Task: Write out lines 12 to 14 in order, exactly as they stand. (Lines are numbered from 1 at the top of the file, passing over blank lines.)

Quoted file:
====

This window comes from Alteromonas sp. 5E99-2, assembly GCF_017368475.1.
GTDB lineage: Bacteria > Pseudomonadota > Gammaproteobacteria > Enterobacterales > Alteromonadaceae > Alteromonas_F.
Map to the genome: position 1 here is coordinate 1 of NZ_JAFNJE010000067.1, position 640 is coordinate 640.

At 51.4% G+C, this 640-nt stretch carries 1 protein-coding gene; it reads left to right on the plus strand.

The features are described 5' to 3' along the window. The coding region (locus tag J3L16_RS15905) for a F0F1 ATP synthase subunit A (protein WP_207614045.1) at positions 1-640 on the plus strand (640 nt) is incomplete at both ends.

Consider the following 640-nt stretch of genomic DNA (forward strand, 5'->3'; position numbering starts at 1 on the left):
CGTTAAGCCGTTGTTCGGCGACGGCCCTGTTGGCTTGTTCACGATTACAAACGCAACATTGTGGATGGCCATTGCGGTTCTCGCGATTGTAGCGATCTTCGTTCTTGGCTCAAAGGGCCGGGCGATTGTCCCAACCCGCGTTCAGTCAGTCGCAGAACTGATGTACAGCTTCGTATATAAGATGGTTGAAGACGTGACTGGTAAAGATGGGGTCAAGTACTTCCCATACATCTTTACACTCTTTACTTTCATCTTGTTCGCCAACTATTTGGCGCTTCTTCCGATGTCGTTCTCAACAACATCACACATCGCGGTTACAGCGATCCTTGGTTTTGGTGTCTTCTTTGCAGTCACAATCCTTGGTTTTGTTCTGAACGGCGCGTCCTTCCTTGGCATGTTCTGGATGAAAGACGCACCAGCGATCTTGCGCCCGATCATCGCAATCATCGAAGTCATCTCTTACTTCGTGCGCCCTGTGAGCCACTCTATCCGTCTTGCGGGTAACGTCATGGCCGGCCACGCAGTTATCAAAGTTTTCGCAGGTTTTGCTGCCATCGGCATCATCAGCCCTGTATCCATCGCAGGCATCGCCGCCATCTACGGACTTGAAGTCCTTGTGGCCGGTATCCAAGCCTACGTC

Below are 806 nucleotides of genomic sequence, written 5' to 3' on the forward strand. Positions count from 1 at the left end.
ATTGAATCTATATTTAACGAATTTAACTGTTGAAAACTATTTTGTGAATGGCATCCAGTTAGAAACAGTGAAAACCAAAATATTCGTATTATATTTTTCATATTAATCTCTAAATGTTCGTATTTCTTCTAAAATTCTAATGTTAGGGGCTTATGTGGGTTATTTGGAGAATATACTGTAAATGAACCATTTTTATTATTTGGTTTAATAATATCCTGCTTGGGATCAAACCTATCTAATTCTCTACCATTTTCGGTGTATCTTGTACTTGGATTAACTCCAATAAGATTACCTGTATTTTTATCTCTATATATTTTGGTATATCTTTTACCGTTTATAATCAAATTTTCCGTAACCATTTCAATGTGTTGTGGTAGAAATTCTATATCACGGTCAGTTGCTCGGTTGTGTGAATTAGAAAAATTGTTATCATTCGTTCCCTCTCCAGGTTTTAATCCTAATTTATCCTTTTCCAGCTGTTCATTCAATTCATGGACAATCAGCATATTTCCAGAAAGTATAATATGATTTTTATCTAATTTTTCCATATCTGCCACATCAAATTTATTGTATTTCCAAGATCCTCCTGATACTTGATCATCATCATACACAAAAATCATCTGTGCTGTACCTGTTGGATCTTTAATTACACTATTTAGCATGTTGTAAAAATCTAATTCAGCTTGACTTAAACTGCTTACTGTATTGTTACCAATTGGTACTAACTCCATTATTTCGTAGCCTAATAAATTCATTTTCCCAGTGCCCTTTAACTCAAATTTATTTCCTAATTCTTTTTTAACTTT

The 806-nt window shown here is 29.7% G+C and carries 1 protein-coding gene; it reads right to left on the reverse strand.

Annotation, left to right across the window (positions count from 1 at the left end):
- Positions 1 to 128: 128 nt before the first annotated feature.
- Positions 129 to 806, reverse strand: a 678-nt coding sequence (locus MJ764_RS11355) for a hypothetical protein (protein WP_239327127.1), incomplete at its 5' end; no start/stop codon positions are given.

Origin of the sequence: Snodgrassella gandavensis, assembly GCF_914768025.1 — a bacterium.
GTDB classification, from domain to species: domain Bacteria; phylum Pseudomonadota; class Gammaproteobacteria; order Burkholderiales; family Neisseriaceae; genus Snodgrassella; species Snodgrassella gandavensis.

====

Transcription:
- Positions 1 to 128: 128 nt before the first annotated feature.
- Positions 129 to 806, reverse strand: a 678-nt coding sequence (locus MJ764_RS11355) for a hypothetical protein (protein WP_239327127.1), incomplete at its 5' end; no start/stop codon positions are given.

Origin of the sequence: Snodgrassella gandavensis, assembly GCF_914768025.1 — a bacterium.